Iggy Pop, too, has spawned generations of angry, noisy vigilantes. Raised on dirty, swampy Mid-Western pre-punk, the Children of Pop aim to destroy the fabric of a superficial society and awful, complacent rock ‘n roll. On Post Pop Depression (Loma Vista Recordings), the generation gap is closed as some of the most promising disciples are anointed by their spiritual leader, and He too enjoys the fruits of his painful labour, without having to rest on his laurels.

The record is fucking fantastic, which nobody doubted. On stage, Iggy continues to be simultaneously menacing, playful, engaging and aloof. Nobody comes close to Iggy Pop. As seasoned and dynamic as his bandmates are during their day jobs, they know their role. They constantly pile on the dirty grooves that drive Iggy’s career-spanning set (well, solo career. Stooges-era work was conspicuously absent). Also can we just take a moment to admire that they open with Lust For Life. Not the closer, not encore-bait. They kick you in the balls as soon as the lights go down, and all you can do for the next 90 minutes is close your scream your face off and enjoy the beatdown.


Set List

Lust For Life

Sister Midnight

American Valhalla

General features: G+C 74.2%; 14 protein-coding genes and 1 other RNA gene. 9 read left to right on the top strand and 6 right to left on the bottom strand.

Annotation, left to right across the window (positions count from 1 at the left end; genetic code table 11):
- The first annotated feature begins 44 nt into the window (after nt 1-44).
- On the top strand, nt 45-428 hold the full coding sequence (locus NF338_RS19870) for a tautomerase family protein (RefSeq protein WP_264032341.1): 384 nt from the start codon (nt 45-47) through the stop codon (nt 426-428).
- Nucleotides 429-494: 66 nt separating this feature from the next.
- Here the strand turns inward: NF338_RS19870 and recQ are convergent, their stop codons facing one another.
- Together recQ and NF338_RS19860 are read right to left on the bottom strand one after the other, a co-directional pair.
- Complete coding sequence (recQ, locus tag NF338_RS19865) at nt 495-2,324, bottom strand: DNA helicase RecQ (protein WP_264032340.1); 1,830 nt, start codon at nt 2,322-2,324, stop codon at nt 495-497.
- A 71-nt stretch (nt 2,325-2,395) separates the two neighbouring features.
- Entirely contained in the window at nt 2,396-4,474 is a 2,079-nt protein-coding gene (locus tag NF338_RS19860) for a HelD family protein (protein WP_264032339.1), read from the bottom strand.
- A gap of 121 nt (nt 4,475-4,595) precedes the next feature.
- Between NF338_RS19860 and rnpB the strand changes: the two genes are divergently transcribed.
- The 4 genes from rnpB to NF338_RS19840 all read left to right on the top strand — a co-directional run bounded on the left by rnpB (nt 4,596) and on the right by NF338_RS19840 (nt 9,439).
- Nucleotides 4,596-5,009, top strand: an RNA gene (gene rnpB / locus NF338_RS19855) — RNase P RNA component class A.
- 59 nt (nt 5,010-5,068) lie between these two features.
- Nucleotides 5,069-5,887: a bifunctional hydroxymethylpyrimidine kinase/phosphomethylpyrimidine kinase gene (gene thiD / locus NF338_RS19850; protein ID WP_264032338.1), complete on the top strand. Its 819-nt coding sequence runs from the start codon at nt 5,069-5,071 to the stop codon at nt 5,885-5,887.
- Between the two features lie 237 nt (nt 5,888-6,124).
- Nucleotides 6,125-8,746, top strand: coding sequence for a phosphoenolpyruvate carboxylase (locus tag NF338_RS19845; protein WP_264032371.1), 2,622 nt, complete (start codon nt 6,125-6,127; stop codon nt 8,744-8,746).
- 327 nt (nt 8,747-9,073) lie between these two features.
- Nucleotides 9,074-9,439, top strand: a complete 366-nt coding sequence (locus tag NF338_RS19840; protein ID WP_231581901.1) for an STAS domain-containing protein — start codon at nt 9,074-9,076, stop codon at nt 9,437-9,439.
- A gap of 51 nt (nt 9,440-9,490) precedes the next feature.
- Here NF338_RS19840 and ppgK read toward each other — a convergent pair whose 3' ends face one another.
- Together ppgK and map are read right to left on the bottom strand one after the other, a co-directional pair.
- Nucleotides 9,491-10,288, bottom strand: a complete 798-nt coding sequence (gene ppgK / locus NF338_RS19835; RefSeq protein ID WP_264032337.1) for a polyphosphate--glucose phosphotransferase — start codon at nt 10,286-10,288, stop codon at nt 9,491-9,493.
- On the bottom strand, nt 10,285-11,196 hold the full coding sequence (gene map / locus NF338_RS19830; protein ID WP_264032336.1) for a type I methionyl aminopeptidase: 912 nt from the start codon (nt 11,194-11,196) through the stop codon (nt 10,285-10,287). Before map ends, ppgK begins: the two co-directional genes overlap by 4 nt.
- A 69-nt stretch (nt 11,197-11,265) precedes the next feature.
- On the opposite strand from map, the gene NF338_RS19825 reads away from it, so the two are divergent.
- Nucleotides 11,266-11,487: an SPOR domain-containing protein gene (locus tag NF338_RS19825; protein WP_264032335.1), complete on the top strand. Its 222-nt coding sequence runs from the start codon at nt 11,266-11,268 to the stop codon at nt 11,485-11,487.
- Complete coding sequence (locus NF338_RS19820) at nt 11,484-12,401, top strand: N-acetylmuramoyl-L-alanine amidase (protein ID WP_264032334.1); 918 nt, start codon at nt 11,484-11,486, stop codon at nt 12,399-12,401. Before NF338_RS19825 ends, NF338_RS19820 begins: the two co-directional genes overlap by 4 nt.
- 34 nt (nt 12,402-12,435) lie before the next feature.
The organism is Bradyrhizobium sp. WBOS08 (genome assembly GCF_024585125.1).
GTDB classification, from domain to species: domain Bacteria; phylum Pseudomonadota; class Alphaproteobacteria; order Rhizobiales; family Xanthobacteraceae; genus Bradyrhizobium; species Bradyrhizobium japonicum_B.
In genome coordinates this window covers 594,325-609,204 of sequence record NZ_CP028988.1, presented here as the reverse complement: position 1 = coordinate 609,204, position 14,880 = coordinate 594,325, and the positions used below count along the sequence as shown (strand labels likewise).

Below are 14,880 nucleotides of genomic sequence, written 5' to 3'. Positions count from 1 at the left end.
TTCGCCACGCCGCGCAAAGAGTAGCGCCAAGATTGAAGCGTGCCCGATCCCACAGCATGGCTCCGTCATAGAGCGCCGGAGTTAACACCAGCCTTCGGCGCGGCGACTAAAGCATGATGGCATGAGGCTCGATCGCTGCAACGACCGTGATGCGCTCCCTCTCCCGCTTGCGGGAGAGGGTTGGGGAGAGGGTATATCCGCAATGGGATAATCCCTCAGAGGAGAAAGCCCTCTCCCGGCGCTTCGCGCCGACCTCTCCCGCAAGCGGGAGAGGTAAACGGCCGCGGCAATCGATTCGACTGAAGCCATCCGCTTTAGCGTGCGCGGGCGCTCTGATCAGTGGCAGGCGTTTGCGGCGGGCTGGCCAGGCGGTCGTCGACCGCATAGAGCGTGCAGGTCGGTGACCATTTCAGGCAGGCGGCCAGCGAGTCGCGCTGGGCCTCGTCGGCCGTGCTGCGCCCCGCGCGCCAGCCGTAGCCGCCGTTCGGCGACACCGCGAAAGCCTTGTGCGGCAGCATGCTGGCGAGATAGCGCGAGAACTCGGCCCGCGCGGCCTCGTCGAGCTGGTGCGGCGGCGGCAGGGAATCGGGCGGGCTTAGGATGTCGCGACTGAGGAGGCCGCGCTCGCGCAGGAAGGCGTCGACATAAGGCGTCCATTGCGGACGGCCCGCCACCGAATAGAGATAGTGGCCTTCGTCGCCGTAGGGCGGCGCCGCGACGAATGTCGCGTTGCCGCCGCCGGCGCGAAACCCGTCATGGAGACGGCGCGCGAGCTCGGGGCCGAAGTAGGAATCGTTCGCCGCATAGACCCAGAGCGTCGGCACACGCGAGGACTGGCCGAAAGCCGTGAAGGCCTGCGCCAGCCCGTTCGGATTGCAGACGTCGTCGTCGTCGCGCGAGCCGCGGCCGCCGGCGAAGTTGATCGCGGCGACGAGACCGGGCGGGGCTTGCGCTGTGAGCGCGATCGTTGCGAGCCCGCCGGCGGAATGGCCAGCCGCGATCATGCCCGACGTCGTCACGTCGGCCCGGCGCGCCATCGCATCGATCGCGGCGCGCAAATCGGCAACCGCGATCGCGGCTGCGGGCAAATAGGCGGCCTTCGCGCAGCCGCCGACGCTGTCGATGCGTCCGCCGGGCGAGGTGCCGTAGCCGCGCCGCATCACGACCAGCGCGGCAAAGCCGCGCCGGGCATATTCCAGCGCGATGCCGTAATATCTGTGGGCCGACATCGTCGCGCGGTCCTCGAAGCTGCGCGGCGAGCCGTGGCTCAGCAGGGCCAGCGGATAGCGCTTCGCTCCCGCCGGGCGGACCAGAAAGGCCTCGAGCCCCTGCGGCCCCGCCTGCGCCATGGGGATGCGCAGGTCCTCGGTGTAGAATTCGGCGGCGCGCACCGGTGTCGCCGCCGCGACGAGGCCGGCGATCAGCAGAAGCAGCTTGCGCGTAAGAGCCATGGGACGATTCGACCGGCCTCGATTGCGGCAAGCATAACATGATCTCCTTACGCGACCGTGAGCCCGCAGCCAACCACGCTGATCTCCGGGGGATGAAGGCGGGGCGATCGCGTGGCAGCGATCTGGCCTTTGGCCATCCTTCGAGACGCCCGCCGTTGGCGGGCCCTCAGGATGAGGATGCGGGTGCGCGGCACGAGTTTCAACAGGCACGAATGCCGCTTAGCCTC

In The Lobby

Some Weird Sin




German Days

Mass Production



The Passenger

China Girl

Break Into Your Heart

Fall In Love With Me

Repo Man


Chocolate Drops





Ringo Starr – Massey Hall, Toronto

Peace and Love! Peace and LOVE!

The one and only Ringo Starr and his All Starr Band dropped into a sold-out Massey Hall. Kicking the night off with Carl Perkins’ “Matchbox.” Before kicking it into the insanely upbeat “It Don’t Come Easy” Ringo reluctantly crawled down the stage to take a selfie with a fan. While this sort of thing generally takes the steam right out of the show, it was her sixteenth birthday and it was a pretty cute moment. Featuring Steve Lukather, Todd Rundgren and Greg Rollie the All Starr Band was  well oiled machine rocking through the classics with an energetic and playful Ringo at the helm!

Patti Smith – le poisson rouge, New York City

In 1975, the building at 158 Bleecker street at Thompson was known as The Village Gate. One of many nightclubs and concert venues in Greenwich Village. The basement was known as The Village Gate Theater, a space for cabaret, and more experimental theater performances. It was on this stage in 1975 that Patti Smith premiered a poem entitled “Amelia Earhart.”